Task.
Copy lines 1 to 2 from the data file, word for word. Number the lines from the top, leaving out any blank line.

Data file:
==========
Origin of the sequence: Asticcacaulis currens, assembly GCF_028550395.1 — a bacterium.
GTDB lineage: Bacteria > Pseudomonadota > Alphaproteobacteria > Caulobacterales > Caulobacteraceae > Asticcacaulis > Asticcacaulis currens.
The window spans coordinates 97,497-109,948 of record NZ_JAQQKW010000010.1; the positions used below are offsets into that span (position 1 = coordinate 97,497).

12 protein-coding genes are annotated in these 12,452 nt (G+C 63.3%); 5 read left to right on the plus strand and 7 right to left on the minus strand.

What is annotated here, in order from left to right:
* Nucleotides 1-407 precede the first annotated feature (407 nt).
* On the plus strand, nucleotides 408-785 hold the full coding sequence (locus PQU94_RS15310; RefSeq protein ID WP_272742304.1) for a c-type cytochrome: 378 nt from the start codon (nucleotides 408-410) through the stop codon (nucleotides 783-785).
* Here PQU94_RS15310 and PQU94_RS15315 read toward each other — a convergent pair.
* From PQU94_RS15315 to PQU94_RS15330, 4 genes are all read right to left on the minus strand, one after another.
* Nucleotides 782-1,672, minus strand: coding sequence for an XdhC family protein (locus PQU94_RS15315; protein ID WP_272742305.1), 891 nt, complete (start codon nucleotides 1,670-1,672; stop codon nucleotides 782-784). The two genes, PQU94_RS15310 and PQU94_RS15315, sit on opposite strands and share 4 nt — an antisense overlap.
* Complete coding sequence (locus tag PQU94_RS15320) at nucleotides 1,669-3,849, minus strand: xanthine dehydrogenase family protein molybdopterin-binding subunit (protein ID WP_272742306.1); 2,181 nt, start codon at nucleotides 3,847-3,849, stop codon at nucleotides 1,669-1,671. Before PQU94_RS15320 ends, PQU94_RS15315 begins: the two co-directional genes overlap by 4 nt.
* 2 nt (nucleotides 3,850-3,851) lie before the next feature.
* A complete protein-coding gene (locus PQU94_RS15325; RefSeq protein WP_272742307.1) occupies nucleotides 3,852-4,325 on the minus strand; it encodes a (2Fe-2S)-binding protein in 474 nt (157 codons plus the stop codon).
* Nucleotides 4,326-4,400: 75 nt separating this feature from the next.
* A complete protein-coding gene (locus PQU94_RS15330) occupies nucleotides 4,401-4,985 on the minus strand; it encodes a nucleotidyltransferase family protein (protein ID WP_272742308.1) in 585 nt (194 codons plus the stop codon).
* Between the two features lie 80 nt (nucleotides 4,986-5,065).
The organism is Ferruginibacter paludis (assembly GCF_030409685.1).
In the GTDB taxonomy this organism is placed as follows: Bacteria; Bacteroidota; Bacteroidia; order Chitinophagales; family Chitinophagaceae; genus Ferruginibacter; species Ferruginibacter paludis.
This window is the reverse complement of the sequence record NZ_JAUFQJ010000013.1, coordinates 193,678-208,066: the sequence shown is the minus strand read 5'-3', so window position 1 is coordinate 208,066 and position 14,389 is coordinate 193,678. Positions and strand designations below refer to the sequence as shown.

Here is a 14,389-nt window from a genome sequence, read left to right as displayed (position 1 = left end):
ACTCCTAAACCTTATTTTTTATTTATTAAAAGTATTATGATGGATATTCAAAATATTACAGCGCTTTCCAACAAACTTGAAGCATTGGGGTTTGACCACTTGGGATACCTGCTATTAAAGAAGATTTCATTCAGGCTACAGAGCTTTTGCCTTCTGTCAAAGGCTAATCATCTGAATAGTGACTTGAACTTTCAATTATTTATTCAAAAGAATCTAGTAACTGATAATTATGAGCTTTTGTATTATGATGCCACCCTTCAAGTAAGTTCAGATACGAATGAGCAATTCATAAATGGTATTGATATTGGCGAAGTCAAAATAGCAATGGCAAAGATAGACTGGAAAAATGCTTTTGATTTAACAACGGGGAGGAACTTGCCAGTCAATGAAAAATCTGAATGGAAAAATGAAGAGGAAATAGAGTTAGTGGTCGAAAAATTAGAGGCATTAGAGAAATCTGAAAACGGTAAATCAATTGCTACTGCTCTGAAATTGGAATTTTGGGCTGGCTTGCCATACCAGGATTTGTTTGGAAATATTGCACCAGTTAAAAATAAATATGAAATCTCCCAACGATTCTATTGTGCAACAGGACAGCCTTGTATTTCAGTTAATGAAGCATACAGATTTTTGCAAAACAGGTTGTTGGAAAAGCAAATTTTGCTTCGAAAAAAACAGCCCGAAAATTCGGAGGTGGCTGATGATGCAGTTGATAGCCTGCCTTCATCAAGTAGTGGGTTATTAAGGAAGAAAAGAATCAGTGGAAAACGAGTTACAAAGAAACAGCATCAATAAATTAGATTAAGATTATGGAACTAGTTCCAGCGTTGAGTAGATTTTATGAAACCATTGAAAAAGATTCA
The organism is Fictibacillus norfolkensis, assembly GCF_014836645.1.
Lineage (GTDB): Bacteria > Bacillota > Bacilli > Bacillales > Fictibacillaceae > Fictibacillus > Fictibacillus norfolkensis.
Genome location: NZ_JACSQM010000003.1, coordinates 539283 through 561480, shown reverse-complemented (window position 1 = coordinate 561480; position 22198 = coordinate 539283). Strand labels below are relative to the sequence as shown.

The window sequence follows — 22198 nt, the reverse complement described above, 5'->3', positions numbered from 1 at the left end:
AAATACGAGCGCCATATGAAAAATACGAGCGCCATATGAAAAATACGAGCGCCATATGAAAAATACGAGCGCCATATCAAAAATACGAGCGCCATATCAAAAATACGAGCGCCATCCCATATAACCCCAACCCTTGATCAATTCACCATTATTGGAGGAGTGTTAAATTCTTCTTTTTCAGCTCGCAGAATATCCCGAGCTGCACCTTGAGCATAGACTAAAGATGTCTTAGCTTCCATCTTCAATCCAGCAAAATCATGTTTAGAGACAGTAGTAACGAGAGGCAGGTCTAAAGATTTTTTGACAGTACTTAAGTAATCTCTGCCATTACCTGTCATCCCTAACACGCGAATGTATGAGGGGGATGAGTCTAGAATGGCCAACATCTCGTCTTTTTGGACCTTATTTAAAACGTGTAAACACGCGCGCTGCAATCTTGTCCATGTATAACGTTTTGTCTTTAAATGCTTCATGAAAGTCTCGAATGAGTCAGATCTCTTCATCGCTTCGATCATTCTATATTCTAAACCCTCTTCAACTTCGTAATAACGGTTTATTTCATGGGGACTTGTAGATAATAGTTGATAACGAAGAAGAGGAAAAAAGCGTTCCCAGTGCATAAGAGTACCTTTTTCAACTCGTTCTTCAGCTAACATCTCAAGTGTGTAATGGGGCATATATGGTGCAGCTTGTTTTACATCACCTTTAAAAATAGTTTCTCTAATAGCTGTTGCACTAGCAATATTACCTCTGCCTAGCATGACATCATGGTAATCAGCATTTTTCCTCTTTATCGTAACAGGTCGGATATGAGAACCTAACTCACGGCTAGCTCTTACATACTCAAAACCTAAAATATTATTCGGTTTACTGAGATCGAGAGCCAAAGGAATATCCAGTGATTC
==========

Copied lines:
Origin of the sequence: Asticcacaulis currens, assembly GCF_028550395.1 — a bacterium.
GTDB lineage: Bacteria > Pseudomonadota > Alphaproteobacteria > Caulobacterales > Caulobacteraceae > Asticcacaulis > Asticcacaulis currens.